GLENVIEW — A proposed craft brewery and tap room with family ties to Hackney’s took a step closer to reality in an unusual meeting of the Glenview Village Board of Trustees.
The board took no formal vote on the request for a conditional use permit for Macushla Brewing at 1516 East Lake Avenue, but five of the six trustees told owner Mike Welch June 7 at Village Hall he would get their approval when they next meet June 21.
The unusual legislative procedure came about because a final vote was scheduled June 7 but the matter was inadvertently left off the agenda and added later, according to Village President James Patterson. He said no vote could take place without violating the Open Meetings Act.
“Since the petitioner is here we want to give him a hearing,” Patterson said. “Each of the trustees will give him their comments so he can decide if he wants to go ahead. We’ll have the vote at our June 21 meeting.”
After Director of Planning Jeff Brady told the trustees about changes to the proposal originally presented May 3 modifying parking, hours of operation and efforts to prevent outdoor music from disturbing neighbors, the five trustees present said how they would vote.
Trustees John Hinkamp, Scott Britton, Paul Detlefs and Philip O’C. White said they would vote for the permit while Trustee Deborah Karton said she would oppose it. Trustee Michael Jenny arrived late and did not offer input.
Welch, a grandson of Jim and Kitz Masterson who bought a home on Harms Road from Jack and Bebe Hackney in 1939 and developed Hackney’s into the five-restaurant chain it is today, wasted no time after the meeting making his intentions known. He said he hopes to open early next year.
“Absolutely I’m moving ahead. We’ll be working on getting our permits and licensing,” Welch said after the meeting in a Daily North Shore interview. “It’s not as hard as you think,” he added referring to the four months he said he expects it to take to convert a laundry into a brewery.
The building Welch will renovate into a brewery and tap room is 20 feet from Hackney’s Lake Avenue restaurant. He said it is already equipped with commercial water and electric hookups easing the build out. He expects the construction to last four months. Then he has another important task before he can open.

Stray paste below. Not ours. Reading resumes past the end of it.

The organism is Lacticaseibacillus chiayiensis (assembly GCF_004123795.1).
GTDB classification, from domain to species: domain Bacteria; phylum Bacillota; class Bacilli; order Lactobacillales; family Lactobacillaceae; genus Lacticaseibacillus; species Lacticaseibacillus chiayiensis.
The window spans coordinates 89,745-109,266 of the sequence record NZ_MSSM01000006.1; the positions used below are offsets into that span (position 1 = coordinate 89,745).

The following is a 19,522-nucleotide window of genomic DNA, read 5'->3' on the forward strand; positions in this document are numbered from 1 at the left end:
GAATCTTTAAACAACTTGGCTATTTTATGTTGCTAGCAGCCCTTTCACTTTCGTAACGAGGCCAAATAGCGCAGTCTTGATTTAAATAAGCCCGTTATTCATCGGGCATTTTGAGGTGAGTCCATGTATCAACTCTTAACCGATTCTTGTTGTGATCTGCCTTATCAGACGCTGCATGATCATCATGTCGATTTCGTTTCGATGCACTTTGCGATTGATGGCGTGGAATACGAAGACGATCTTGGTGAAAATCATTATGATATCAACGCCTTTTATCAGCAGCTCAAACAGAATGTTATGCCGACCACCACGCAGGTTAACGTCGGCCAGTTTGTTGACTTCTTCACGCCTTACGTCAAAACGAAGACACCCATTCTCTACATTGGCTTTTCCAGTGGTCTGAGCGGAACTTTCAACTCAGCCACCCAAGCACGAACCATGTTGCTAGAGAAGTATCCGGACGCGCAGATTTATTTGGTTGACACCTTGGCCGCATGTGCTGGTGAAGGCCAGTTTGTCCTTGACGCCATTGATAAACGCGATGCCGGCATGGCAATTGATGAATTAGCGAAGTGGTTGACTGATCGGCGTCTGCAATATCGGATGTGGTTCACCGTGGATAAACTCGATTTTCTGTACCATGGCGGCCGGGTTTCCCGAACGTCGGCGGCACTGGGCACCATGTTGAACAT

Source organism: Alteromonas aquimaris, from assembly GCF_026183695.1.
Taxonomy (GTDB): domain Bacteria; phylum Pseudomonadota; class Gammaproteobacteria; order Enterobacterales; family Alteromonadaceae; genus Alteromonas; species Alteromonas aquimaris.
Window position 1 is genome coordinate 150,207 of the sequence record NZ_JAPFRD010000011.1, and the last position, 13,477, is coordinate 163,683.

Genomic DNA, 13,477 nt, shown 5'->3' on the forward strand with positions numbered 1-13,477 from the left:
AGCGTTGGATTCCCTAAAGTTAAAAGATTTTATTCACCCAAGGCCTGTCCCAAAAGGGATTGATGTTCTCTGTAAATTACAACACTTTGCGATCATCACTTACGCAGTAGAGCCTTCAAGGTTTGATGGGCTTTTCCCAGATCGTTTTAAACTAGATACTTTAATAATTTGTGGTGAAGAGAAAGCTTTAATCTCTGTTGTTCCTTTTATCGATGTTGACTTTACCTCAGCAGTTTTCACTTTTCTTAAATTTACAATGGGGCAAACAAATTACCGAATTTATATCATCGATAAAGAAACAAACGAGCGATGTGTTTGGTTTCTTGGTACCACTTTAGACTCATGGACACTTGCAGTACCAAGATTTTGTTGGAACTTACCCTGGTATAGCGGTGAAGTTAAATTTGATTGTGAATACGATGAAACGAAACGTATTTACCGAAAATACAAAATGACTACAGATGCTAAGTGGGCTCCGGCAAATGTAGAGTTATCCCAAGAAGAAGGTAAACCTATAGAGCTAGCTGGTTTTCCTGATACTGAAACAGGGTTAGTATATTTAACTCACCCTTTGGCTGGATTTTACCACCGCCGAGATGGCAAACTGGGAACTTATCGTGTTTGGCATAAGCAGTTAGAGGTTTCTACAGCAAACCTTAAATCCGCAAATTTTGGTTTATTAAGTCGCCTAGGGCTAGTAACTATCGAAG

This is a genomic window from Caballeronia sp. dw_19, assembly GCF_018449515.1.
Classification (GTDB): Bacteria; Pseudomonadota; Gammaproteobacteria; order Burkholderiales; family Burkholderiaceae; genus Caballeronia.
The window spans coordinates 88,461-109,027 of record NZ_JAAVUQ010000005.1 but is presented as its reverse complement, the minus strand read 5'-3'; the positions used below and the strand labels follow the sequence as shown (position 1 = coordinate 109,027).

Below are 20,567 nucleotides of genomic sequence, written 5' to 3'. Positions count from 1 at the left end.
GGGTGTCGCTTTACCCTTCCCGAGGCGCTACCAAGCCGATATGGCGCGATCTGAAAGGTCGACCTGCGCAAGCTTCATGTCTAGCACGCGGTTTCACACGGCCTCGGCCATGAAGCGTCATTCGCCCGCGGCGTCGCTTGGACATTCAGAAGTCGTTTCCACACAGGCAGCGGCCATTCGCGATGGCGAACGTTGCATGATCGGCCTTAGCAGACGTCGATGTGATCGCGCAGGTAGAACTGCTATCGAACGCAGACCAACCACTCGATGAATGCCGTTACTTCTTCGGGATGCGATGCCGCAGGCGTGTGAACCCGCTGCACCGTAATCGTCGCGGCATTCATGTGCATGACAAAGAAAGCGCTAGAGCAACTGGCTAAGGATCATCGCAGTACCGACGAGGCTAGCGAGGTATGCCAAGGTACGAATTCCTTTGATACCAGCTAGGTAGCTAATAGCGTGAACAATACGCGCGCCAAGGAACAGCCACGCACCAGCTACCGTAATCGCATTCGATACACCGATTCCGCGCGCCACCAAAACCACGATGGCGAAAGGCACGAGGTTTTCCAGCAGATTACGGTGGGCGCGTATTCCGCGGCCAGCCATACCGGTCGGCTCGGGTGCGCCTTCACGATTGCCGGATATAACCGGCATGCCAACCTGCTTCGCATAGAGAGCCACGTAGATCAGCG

“It will take a month to brew the beer,” Welch said. “We’ll have eight to 10 beers at any one time. Three to four will be (available) all the time and the others will rotate.”
Once Macushla opens, Welch said it will operate from noon to 10 p.m. Tuesday through Saturday and from noon to 8 p.m. Sunday. It will be closed Monday. There will be 37 seats inside the tap room and 60 more outdoors during summer.
Welch said has no plans to bottle his beer for sale but will sell it to Hackneys and other nearby establishments. The music will be recorded. He said at this time he has no plans for live music.
“Our first priority will be brewing beer for people to enjoy at our tap room,” Welch said. “We’ll brew as much as we can in our space.”
One difference between a tap room like Macushla and a brew pub is the food that can be served, according to Welch. A tap room is severely limited in what it can serve and he said he has no wish to put in a kitchen.
“You have to offer food like jerky and pretzels because people are drinking,” Welch said. He also said in a previous DNS interview people can bring their own food and he will make it easy for them to order off Hackney’s menu.
Before Welch could get the board’s approval, he had to persuade the trustees there would be sufficient parking when he turns the laundry into a tap room that can accommodate 97 people at one time. He said valet parking will be offered at the busier times.
Karton wanted to know how Welch would modify the music so it would not disturb neighbors. He said the speakers were pointed inward toward the brewery.
When it opens, Macushla will be the village’s second brewery and tap room after Ten Ninety opened in May.